Mix all the ingredients and use a melon baller to shape into small meatballs.  Cook the meatballs in beef broth for ten minutes. add potatoes and cook until tender. Add noodles and cook for five minutes.  Add carrot and onion mix and simmer until noodles are al dente.. Add mushrooms and turn off heat. Wait  five minutes before adding cilantro.


Amy Stewart

Candy is dandy, but books don’t rot your teeth. Ogden Nash’s witticism aside, dental health is only one of   reasons to give your Valentine  a copy of Amy Stewart’s  Wicked Plants : the Weed That Killed Lincoln’s Mother & Other Botanical Atrocities instead of a box of chocolates.  Approximately the size of a ballotin of  truffles, this little volume is  packed with scientific fact and  anecdotes  rendered in polished prose and graced with eerie copperplate etchings  sure  to send a  frisson  down the viewer’s spine. Its subject is the villains of the botanical world–plants whose innocuous appearance conceals their deadly potential. Stewart  leads the reader on a fantastic  tour of the dark side of the plant world pausing to expose garden variety rogues such as  Kentucky and Johnson grass, both of which can trigger severe allergic reactions. It detours  through truck farmers’ country to reveal  the evil hidden  veggies  as ubiquitous as carrots, celery,  corn and kidney  beans and as unusual  as Jamaican ackee fruit.  It goes on to show that  standard items in  American cottage gardens–lily of the valley, bleeding hearts, larkspur, delphinium, foxglove, hydrangea and chrysanthemums, for example– can be lethal.
Stewart writes  that she did not  write her book to frighten people away from the outdoors.  Besides, danger also lurks in houseplants. Ficus trees can induce anaphylactic shock, philodendron can cause skin irritation  and so can the corrosive sap of Euphorbia.
When it comes to botanical atrocities, ignorance can kill.  Had Colonial America produced  a compendium on poisonous plants, Lincoln’s mother might not have perished at  age thirty-four, after having drunk  milk contaminated by white snakeroot, Eupatorium rugosum.  Neither would the early settlers of Jamestown, Virginia  had added thorn apple, Datura stramonium, to their diet.  I happen to be  one of the lucky people to have survived a walloping dose of the  tropane alkaloids present in datura , which I made into a salad when I was a pre-schooler. Although its toxicity varies, which explains why I lived to tell the tale, the side-effects of datura include high fever, hallucination and respiratory failure.
Just because your Valentine might be safe from contact with Datura, deadly nightshade, blister bush, peacock flower and poison hemlock  does not mean that he knows which plants to avoid when he puts together a floral love token.  Having read Wicked Weeds he will know that  azaleas, hyacinths, alstromeria, azaleas, Delphinium and many of the plants available at the florist’s on Heart Day are not exactly love tokens.   Briony Morrow-Cribbs’ copper etchings in Wicked Plants are in themselves a Valentine’s bouquet of surpassing beauty.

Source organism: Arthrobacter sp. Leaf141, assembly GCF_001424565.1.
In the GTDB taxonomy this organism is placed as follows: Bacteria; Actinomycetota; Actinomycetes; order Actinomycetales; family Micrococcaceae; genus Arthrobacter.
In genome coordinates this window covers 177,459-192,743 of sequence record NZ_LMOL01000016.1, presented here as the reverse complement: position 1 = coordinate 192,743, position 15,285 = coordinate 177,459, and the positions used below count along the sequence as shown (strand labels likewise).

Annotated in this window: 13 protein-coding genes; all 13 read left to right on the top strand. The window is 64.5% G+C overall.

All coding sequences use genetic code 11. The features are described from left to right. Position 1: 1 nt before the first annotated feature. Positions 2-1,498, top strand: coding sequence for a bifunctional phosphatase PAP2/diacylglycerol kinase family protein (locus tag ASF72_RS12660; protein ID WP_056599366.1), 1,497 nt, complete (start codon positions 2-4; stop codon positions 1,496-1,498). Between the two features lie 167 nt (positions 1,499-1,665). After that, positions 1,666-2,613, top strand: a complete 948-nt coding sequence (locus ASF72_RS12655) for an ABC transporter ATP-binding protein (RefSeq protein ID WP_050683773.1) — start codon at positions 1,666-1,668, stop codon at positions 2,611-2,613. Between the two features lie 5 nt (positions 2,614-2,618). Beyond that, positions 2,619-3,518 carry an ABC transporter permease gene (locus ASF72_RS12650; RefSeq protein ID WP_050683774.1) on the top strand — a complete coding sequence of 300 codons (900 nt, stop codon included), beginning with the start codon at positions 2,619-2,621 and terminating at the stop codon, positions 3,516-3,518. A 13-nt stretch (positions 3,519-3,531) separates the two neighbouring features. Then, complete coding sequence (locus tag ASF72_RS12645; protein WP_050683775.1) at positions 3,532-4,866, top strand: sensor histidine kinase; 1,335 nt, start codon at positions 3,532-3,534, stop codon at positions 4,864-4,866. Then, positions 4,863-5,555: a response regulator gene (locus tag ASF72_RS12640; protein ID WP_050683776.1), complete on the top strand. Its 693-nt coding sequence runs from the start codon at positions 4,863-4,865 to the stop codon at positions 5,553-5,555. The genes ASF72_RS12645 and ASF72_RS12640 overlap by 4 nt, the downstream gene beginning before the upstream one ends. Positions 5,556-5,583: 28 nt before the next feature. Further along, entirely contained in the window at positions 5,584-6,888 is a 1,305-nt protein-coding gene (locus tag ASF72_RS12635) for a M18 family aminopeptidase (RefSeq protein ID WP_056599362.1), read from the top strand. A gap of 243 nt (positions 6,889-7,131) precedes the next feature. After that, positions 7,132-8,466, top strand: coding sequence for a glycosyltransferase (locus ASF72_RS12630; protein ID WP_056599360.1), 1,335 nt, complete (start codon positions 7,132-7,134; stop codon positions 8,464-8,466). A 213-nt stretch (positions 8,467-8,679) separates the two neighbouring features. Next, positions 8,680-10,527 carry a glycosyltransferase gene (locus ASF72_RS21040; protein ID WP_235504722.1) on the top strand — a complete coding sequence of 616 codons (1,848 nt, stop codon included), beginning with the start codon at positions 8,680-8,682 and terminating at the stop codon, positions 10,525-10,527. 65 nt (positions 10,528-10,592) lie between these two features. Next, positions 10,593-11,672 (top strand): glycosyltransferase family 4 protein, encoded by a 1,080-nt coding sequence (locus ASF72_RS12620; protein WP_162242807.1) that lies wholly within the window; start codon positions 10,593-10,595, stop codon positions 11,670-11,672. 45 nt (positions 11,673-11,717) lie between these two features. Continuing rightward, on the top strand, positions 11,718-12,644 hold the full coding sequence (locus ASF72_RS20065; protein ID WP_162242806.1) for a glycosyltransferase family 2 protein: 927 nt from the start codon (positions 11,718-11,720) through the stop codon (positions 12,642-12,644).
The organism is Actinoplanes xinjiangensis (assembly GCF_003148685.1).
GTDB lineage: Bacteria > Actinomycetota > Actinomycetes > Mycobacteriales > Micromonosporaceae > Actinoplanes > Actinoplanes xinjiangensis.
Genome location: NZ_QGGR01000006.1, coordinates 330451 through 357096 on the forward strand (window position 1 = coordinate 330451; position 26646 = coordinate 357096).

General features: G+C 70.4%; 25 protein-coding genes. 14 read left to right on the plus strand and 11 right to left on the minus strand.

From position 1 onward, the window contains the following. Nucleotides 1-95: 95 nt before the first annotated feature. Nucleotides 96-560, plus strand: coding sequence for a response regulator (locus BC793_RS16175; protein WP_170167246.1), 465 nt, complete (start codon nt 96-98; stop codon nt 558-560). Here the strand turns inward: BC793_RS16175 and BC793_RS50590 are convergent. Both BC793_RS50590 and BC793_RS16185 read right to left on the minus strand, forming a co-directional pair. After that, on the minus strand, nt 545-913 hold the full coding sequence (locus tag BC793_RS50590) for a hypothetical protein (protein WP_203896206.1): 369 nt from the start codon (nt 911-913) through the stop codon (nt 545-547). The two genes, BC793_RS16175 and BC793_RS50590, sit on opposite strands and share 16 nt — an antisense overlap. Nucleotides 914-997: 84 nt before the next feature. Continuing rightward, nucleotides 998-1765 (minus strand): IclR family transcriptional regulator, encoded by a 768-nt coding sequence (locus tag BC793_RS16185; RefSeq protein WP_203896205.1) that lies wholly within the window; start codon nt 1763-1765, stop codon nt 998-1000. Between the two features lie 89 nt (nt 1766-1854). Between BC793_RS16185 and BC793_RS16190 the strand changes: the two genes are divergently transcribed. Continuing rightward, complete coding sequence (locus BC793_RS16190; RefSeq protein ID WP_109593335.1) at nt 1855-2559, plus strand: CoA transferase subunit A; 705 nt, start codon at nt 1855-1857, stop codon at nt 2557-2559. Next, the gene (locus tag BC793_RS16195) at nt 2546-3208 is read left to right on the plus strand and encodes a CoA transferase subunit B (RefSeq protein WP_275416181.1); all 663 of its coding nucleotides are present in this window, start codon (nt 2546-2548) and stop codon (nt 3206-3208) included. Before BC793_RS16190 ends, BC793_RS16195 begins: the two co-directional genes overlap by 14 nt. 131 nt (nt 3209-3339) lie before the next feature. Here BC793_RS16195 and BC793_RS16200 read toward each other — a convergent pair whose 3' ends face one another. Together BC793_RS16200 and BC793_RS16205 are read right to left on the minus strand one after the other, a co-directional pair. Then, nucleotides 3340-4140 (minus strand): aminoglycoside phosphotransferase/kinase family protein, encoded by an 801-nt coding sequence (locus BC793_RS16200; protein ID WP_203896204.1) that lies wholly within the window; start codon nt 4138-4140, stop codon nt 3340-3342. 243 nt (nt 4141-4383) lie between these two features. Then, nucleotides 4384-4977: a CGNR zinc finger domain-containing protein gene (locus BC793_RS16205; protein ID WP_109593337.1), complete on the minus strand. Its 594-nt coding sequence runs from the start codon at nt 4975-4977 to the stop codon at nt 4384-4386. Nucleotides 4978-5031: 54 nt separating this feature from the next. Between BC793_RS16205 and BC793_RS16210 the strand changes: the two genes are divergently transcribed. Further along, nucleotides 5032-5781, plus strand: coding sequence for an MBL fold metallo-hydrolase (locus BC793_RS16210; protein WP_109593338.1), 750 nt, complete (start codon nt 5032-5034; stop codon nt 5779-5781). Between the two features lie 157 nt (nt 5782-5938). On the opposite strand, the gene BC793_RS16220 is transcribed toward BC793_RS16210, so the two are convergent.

Award-winning crime writer Matt Beynon Rees reads from THE FOURTH ASSASSIN, his new novel, Feb. 2 in New York.
The fourth installment in Matt’s Crime Writers Association Dagger-winning series about Palestinian sleuth Omar Yussef is published Feb. 1. In New York for a UN conference, Omar uncovers an assassination plot. The suspect: his own son. Omar’s most personal investigation so far.
Matt will read from the book Feb. 2 at 7 p.m.
Location: Partners & Crime bookstore, 44 Greenwich Avenue (note, it’s on Greenwich Avenue, not Greenwich Street), in Greenwich Village, NYC
Matt Beynon Rees is the award-winning author of the Omar Yussef series. A prize-winning journalist, he has reported for 14 years from the Middle East for Time, Newsweek and British newspapers. His novels have been translated into 23 languages. He lives in Jerusalem.
Read more about THE FOURTH ASSASSIN. Watch a video about the book. Order it fromamazon.com or from amazon.co.uk. For publicity contact Grace McQuade (212) 446-5101 gmcquade@goldbergmcduffie.com



What if you could drink in potency, vitality, clarity and well-being in one fell slurp? Some purveyors of mate 
( pronounced MAH-tay)  the South  American tea made with the leaf and stems of of a type of holly,  Ilex paraguariensis claim that their product  offers you all that as well as antioxidants, vitamins,  cancer fighting phenolics,  antibacterial, antifungal and weight reducing agents.  They quote data  from scientific journals, biochemists, the University of Illinois, and the prestigious Pasteur Institute to support their claims. Nonbelievers not only  dismiss  the brew’s magic properties; they list studies that mention possible links between mate drinking and bladder, esophagus and lung cancer. 

All this scientific and pseudo-scientific brouhaha leaves me cold. My interest in mate has nothing to do with the validity of this or that hypothesis. A long time ago, during   my salad days in northeast Brazil,   I discovered a Lebanese bistro that served mate batido,  a sweet  iced beverage made with toasted mate tea with   sfiha, a Syrian-Lebanese pastry as  a an yet to be labeled fusion cuisine snack.  Today, as a confirmed coffee drinker who has issues with caffeine, I am looking for a gentler  alternative. Mate also contains caffeine, but some of its distributors claim that it is healthier than coffee. Who knows? Slogging  through the welter of claims and counterclaims complicated  the process of how to cheat on Joe until much travelled friend Borys brought home a bag of Argentinian mate tea and a guampa, the gourd traditionally used as a container for the miraculous beverage. In matters culinary I am fearless. If it tastes good and it does not kill me, I will go for it. All I need before I toss my espresso maker, is a source of fresh sfiha.